RAID Controllers a cautionary tale

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Rob James
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Joined: Jun 26 2001

I am not a novice at PCs but over the last few months I've often felt like one. If you are considering 'rolling your own' editing machine for HD then you need to be very careful when it comes to selection of motherboard and RAID controller.

First attempt:

An edit box based on an ASUS P5WDG2 WS Pro with Canopus SP and an Areca RAID card.

Result:

SP working fine. RAID card delivering blistering read performance (250MB/S from five 320GB Seagates in RAID 5) However, soon discovered that write performance was dismal. (7.7MB/S) After a month of tooing and froing with Areca technical support it seems this motherboard has both PCI-X sockets on the same bus segment and the Canopus hogs most of the write bandwidth. (Which figures I guess since it is writing HD to screen(s) etc.)

Second attempt:

Intel S5000VXN mobo again with the Areca. (No extra hardware this time, the box is intended for 3D graphics)
This combination won't even get past POST without hanging. No real idea why and web trawling has failed to give any clues. (As an aside, this is the least friendly mobo I've ever encountered, installing updates and various drivers has been an absolute nightmare)

Now, don't get me wrong, I like solving these problems and it is part of my job. If I wanted a reliable edit system with no hassle I'd be talking to DVC or similar.

The point is, if your time is money then don't even think about building a high-end system with hardware RAID unless you know exactly what you are doing. (And even then I'd be tempted by the back-up from the likes of DVC)

Rob The picture is only there to keep the sound in sync

Claire
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Joined: Apr 28 2001

Gosh, I must have been extremely lucky :eek:

Rob, a question, how did you measure the write performance while Canopus was doing it's stuff and "stealing" the resources?

Not that I have noticed any issues with my Asus P5W DH Deluxe, Edius NX and Raid 0 but I would be interested in knowing what is going on.

Claire

Rob James
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Joined: Jun 26 2001

Hi Claire,

I'm guessing you're using on-board RAID.

The bit of software that finally gave the game away was, from memory, a little utitily called 'PCI-Scope' I'll check in the morning and post again if it's anything else. If I'd just wanted RAID 0 I would have used the on-board controller (The Intel not the Marvel given some of the stuff I've read) But I wanted RAID 5.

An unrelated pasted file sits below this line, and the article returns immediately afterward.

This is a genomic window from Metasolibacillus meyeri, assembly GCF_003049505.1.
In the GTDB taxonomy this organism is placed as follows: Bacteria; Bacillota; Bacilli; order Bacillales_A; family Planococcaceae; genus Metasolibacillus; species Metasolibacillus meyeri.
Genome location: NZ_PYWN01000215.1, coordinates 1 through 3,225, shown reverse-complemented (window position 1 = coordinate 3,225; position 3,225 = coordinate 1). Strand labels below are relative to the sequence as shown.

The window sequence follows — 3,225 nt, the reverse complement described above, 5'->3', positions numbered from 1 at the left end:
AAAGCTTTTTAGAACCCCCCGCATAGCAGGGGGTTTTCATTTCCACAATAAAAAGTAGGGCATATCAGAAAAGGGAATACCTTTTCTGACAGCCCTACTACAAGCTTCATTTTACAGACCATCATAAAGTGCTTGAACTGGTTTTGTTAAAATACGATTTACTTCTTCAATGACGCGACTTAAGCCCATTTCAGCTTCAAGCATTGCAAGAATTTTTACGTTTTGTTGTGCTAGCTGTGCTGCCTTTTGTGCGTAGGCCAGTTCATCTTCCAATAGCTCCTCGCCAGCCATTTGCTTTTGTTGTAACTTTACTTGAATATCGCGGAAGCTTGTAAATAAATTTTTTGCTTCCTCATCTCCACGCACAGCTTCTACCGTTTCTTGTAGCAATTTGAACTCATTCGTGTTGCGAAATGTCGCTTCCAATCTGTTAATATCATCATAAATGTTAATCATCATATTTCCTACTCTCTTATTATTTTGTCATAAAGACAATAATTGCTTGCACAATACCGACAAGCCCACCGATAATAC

Also worth noting that your mobo is significantly different from the P5WDG2 WS Pro.

As per my original post, you either have to be very lucky or very persistent if you're going to DIY a configuration that isn't already proven. The Intel board has been a complete nightmare. In the case of the ASUS it's just my bad luck/judgement that the PCI-X sockets are not on different PCI bus segments. (And the mobo manual implies that two 100Mhz PCI-X cards can happily co-exist... Well, they can if you don't mind one of them pinching most of the write bandwidth!))

Rob The picture is only there to keep the sound in sync

Nigel Longman
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Joined: Apr 28 1999
No problems here either (yet)

Rob

Sorry to hear of your woes regarding your RAID sets.

I can only echo Claire's comments that building my HD editing computer with an ASUS P5B Deluxe motherboard (similar to her P5W DH Deluxe) has been straightforward including the RAID implementation using the onboard ICH8R Intel southbridge chipset. I have previously posted some results of my experiences in a thread below yours for anyone that was interested, and they show how abysmal the RAID5 write speed was compared with RAID0.

My understanding is that the controller has to calculate and distribute parity bits among the drives to provide security against drive failure and it's this process that slows down the write speed. Maybe having 5 drives slows it down even more. Are you 100% sure that it's a bandwidth problem and not just RAID5 doing its thing?

Good luck, NL

Rob James
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Joined: Jun 26 2001

Nigel, thanks for that. The whole point of investing in the Areca RAID card is that it has a dedicated Intel engine to calculate the parity. Other folks are getting write speeds from this only slightly lower than a single disk. When I remove the Canopus card, so do I.
So, sadly, it really does look like a two slots on a single bus segment PCI-X bandwidth problem, at least as it is implemented on this specific mobo. I should add that I also tried out other permutations including two disk RAID 0 and the write speed remained resolutely at 7.7MB/S

Rob The picture is only there to keep the sound in sync